Our financial challenges
|1||We have projected 25 billion investment programme for the next 10 years. Our main challenge, from a financial perspective, is to finance our investments as efficiently as possible and to maintain our creditworthiness for (potential) investors.||We will continue to finance substantial sums, through issuing green bonds and green Schuldschein. By using different types of financing we achieve a diversified maturity profile for our senior debt, reducing our refinancing risk and supporting our solid financial position. Furthermore, by seeking dialogue with our shareholder, the Dutch State represented by the Ministry of Finance, we obtained an additional equity commitment of EUR 1.2 billion (of which EUR 0.4 billion is conditional) over the 2017-2020 period to finance our Dutch onshore and offshore grid investment portfolio. Thanks to a stable credit rating, we have good access to financial markets to fund the necessary investments in our infrastructure.|
|2||Maintaining a balance between applying the latest technology to our grid investments and achieving sufficient capex efficiency.||Through dialogue with the regulator and other stakeholders, we seek to create a regulatory framework that integrates new technology in our transmission grid in a cost-effective way which benefits our customers. We are also further harmonising our project control processes and standards to ensure our projects are executed as efficiently as possible, control project risks and meet the required quality standards.|
|3||The rapid growth of our organisation in terms of our objective to maximise operational expenditure efficiency.||We focus continuously on improving internal processes and performance culture (including our feedback culture) through our Power to Perform programme. We are undertaking a company-wide LEAN scan in 2017 to help us to deal with the increasing amount of work in the future without massively increasing our resources and complexity. The efficiency targets set by our regulators are explicitly taken into account in our target-setting in the budget process.|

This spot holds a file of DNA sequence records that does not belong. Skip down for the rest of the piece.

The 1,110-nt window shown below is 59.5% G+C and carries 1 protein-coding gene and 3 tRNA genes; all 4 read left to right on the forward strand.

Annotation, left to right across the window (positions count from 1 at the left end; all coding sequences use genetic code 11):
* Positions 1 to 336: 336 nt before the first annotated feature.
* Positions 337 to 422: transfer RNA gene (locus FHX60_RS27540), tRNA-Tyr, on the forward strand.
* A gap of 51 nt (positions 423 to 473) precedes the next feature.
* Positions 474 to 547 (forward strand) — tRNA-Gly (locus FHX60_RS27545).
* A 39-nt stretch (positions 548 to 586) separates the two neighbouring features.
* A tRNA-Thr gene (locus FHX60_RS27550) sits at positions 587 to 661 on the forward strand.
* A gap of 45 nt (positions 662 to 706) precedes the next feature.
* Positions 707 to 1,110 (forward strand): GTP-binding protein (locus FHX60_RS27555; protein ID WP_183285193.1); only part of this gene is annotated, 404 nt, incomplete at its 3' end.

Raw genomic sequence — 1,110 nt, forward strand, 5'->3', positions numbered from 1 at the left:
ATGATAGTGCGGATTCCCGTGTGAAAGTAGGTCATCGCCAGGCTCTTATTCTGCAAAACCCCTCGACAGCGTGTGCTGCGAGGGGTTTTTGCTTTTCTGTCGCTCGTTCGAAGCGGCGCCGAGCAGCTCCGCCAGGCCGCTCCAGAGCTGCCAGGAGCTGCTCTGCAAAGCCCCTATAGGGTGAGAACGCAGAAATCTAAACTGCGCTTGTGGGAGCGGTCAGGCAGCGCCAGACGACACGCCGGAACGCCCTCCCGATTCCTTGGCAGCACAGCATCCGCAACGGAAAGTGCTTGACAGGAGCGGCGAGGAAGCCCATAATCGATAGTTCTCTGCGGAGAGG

Our financial result is healthy and our outlook positive. Our growing asset base and investments in recent and upcoming years will lead to a further increase in revenues and EBIT, but also to higher operating expenses. Given that our regulators are placing increased pressure on opex efficiency, these higher operating expenses could pose a challenge.
We expect to invest EUR 25 billion in onshore and offshore grid infrastructure over the next ten years. One development regarding our (future) investments is that we were officially appointed to build the Wolmirstedt–Isar connection, now called SuedOstLink in Germany. This will be TenneT’s second-largest DC project in Germany after SuedLink. In the Netherlands, we launched the first tenders for our Dutch offshore projects. Depending on the speed and magnitude of our investment portfolio, additional equity financing may be required to supplement the Dutch State's commitment to contribute additional equity for financing of our Dutch investments.
In the autumn of 2016, the regulatory framework for the Netherlands was set for the period 2017-2021. During this regulatory period the nominal weighted average cost of capital (WACC) will decrease to 3.2% after tax in 2021. The German regulator has also announced the regulatory return on equity for the period 2019-2023. In Germany, the return on equity was set at 5.6% after tax. Both the post-tax WACC in the Netherlands as well as the post-tax return on equity in Germany are at lower levels than in the current regulatory periods (i.e. Netherlands: 4.2%; Germany: 7.4%). This will also increase our financing needs.